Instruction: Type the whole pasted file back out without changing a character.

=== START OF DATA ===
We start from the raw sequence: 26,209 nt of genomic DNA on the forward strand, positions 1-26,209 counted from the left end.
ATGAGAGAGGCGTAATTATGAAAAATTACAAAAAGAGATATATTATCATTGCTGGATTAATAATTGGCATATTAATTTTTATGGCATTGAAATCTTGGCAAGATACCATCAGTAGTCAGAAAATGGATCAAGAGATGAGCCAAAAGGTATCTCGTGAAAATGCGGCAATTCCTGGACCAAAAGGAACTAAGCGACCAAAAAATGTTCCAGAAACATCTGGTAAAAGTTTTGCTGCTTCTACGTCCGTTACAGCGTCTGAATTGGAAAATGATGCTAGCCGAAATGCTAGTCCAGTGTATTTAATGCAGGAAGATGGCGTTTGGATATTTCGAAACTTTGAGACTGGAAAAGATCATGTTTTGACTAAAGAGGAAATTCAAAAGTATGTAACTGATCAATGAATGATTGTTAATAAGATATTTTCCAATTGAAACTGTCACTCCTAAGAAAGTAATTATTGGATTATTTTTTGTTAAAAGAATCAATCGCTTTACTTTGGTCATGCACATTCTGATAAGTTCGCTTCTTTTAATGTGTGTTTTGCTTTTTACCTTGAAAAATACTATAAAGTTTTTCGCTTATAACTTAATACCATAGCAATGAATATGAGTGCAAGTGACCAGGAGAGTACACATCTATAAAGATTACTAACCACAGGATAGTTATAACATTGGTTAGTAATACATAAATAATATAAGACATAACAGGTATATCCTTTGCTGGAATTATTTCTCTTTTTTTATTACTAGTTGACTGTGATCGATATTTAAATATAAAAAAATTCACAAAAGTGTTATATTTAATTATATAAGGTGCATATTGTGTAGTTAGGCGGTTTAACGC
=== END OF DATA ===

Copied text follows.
We start from the raw sequence: 26,209 nt of genomic DNA on the forward strand, positions 1-26,209 counted from the left end.
ATGAGAGAGGCGTAATTATGAAAAATTACAAAAAGAGATATATTATCATTGCTGGATTAATAATTGGCATATTAATTTTTATGGCATTGAAATCTTGGCAAGATACCATCAGTAGTCAGAAAATGGATCAAGAGATGAGCCAAAAGGTATCTCGTGAAAATGCGGCAATTCCTGGACCAAAAGGAACTAAGCGACCAAAAAATGTTCCAGAAACATCTGGTAAAAGTTTTGCTGCTTCTACGTCCGTTACAGCGTCTGAATTGGAAAATGATGCTAGCCGAAATGCTAGTCCAGTGTATTTAATGCAGGAAGATGGCGTTTGGATATTTCGAAACTTTGAGACTGGAAAAGATCATGTTTTGACTAAAGAGGAAATTCAAAAGTATGTAACTGATCAATGAATGATTGTTAATAAGATATTTTCCAATTGAAACTGTCACTCCTAAGAAAGTAATTATTGGATTATTTTTTGTTAAAAGAATCAATCGCTTTACTTTGGTCATGCACATTCTGATAAGTTCGCTTCTTTTAATGTGTGTTTTGCTTTTTACCTTGAAAAATACTATAAAGTTTTTCGCTTATAACTTAATACCATAGCAATGAATATGAGTGCAAGTGACCAGGAGAGTACACATCTATAAAGATTACTAACCACAGGATAGTTATAACATTGGTTAGTAATACATAAATAATATAAGACATAACAGGTATATCCTTTGCTGGAATTATTTCTCTTTTTTTATTACTAGTTGACTGTGATCGATATTTAAATATAAAAAAATTCACAAAAGTGTTATATTTAATTATATAAGGTGCATATTGTGTAGTTAGGCGGTTTAACGC